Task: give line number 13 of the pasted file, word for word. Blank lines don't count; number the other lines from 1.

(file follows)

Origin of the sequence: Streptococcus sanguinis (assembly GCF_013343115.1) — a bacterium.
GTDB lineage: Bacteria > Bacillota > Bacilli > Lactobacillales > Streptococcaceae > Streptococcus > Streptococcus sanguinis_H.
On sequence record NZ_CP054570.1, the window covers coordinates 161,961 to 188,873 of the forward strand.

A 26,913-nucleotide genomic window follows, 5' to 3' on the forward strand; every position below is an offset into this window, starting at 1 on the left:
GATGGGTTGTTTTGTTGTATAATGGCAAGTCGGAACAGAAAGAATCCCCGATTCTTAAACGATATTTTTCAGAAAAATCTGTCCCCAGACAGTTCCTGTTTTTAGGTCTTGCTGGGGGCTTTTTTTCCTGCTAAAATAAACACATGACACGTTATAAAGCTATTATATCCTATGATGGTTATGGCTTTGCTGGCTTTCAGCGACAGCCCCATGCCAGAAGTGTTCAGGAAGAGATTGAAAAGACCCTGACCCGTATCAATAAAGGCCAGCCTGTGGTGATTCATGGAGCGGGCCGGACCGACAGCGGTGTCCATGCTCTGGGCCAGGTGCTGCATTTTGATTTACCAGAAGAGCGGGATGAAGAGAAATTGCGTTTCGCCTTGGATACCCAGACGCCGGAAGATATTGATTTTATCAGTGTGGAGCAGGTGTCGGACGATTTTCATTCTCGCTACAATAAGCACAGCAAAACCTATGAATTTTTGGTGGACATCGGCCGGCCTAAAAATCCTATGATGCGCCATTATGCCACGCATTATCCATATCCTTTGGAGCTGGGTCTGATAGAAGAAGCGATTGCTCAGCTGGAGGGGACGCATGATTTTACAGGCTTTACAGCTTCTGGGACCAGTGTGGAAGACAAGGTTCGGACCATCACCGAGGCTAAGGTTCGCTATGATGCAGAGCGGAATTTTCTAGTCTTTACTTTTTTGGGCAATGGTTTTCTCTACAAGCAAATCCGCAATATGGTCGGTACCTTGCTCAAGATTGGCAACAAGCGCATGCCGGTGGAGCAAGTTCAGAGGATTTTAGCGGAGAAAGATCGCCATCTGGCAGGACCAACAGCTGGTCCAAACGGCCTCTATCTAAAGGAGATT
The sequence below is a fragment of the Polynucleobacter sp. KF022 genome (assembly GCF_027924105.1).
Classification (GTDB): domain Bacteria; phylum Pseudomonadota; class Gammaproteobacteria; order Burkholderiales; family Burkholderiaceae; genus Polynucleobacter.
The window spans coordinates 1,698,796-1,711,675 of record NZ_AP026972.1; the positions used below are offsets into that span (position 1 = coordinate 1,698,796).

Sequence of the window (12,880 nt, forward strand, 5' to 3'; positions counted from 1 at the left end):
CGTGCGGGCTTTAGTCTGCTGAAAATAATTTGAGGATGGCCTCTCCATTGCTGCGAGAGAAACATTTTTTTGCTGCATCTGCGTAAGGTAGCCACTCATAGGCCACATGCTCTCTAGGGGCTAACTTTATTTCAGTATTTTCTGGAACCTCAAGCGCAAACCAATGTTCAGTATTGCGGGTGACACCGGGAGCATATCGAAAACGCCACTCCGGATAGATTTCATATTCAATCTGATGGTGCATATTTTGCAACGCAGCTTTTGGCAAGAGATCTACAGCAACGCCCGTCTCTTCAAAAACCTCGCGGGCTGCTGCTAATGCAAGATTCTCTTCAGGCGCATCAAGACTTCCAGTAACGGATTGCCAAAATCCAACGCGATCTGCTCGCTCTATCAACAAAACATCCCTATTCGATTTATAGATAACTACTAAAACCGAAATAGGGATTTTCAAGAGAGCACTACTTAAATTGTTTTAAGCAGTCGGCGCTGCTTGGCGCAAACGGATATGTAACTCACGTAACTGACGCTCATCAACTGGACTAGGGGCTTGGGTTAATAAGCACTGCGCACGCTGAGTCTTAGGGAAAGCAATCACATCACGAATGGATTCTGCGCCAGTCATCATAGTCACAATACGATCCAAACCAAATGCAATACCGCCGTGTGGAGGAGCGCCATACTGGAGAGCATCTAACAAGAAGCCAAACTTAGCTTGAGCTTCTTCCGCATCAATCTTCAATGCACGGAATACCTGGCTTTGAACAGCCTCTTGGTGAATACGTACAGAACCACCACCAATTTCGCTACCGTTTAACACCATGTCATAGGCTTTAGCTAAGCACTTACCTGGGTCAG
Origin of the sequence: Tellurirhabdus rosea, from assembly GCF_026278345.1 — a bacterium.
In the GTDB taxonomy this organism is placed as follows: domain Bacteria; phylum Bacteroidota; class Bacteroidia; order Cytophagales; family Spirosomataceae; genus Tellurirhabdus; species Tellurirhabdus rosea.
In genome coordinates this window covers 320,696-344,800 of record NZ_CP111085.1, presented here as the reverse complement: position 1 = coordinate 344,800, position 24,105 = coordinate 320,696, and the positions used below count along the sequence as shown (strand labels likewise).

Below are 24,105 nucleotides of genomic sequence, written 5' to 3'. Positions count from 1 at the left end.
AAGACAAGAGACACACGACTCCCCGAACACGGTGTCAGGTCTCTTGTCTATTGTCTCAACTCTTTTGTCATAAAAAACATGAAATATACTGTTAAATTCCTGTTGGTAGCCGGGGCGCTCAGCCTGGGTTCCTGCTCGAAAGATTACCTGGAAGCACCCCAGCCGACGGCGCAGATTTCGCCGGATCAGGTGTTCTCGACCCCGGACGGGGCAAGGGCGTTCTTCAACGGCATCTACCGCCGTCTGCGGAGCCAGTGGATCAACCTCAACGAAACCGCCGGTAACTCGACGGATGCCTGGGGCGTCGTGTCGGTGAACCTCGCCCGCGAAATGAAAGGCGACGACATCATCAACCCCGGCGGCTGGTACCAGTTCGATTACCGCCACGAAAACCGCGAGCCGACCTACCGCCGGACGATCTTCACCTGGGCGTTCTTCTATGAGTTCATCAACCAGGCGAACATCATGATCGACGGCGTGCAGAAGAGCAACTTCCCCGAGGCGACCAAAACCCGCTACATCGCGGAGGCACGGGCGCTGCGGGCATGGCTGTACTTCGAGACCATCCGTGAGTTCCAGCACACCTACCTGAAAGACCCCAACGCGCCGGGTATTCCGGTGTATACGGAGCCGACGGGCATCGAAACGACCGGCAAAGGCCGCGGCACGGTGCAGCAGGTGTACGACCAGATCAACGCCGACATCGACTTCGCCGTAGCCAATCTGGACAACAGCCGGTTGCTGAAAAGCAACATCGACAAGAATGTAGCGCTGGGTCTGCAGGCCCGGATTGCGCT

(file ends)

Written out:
In genome coordinates this window covers 320,696-344,800 of record NZ_CP111085.1, presented here as the reverse complement: position 1 = coordinate 344,800, position 24,105 = coordinate 320,696, and the positions used below count along the sequence as shown (strand labels likewise).